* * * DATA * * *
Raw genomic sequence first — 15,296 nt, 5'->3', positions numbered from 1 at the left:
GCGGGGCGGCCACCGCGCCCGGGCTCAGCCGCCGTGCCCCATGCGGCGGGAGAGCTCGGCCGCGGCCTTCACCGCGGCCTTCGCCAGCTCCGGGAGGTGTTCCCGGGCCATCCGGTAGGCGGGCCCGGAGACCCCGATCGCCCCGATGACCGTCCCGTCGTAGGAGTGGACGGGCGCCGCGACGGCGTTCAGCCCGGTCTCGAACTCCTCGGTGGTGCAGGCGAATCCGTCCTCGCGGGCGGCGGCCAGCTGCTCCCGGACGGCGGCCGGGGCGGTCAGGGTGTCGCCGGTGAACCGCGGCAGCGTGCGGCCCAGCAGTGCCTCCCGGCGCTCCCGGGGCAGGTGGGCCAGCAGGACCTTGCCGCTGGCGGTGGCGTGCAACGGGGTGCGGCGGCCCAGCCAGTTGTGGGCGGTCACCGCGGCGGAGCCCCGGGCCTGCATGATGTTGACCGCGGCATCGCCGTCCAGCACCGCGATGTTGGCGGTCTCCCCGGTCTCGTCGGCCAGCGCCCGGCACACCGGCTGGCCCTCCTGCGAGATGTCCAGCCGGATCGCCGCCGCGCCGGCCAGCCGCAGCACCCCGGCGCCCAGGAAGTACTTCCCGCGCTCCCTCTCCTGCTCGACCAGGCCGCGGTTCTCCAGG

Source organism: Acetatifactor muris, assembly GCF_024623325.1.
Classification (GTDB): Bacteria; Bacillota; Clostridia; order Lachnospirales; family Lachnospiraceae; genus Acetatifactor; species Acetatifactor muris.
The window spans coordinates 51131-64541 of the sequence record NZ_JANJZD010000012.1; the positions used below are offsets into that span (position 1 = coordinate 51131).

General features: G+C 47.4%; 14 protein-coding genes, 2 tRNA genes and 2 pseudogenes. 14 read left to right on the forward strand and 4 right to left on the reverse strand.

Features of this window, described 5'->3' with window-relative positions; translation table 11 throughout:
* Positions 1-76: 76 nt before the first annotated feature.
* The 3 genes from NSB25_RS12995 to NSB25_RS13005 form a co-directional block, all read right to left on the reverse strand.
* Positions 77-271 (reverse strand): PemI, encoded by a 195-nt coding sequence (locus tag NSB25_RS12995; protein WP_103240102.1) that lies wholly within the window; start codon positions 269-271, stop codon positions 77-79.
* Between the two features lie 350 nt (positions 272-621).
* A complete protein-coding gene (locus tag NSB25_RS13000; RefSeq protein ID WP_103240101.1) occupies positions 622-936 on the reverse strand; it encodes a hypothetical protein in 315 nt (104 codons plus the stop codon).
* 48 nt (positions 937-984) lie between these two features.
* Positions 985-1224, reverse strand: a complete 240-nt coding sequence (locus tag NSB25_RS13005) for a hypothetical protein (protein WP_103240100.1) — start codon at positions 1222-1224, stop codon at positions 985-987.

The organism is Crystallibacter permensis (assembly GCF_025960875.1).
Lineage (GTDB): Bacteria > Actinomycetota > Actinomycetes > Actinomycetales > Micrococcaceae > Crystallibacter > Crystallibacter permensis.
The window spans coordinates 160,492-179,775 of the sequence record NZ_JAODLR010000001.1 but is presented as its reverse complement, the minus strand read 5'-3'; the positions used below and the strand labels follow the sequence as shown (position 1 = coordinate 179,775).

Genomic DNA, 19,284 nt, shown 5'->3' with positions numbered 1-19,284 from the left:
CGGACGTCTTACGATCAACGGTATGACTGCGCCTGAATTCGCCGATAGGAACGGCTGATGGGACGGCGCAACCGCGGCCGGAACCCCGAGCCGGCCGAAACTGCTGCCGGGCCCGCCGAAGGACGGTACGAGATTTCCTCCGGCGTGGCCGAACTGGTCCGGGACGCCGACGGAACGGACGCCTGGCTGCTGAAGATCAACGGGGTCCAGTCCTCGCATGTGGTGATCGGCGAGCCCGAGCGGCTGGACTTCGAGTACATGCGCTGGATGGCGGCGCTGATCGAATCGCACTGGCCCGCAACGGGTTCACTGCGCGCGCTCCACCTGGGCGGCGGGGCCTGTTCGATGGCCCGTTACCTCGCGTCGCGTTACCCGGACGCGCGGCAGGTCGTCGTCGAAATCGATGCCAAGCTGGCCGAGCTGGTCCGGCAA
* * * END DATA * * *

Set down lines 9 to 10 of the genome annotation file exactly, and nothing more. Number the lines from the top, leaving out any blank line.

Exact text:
* The 3 genes from NSB25_RS12995 to NSB25_RS13005 form a co-directional block, all read right to left on the reverse strand.
* Positions 77-271 (reverse strand): PemI, encoded by a 195-nt coding sequence (locus tag NSB25_RS12995; protein WP_103240102.1) that lies wholly within the window; start codon positions 269-271, stop codon positions 77-79.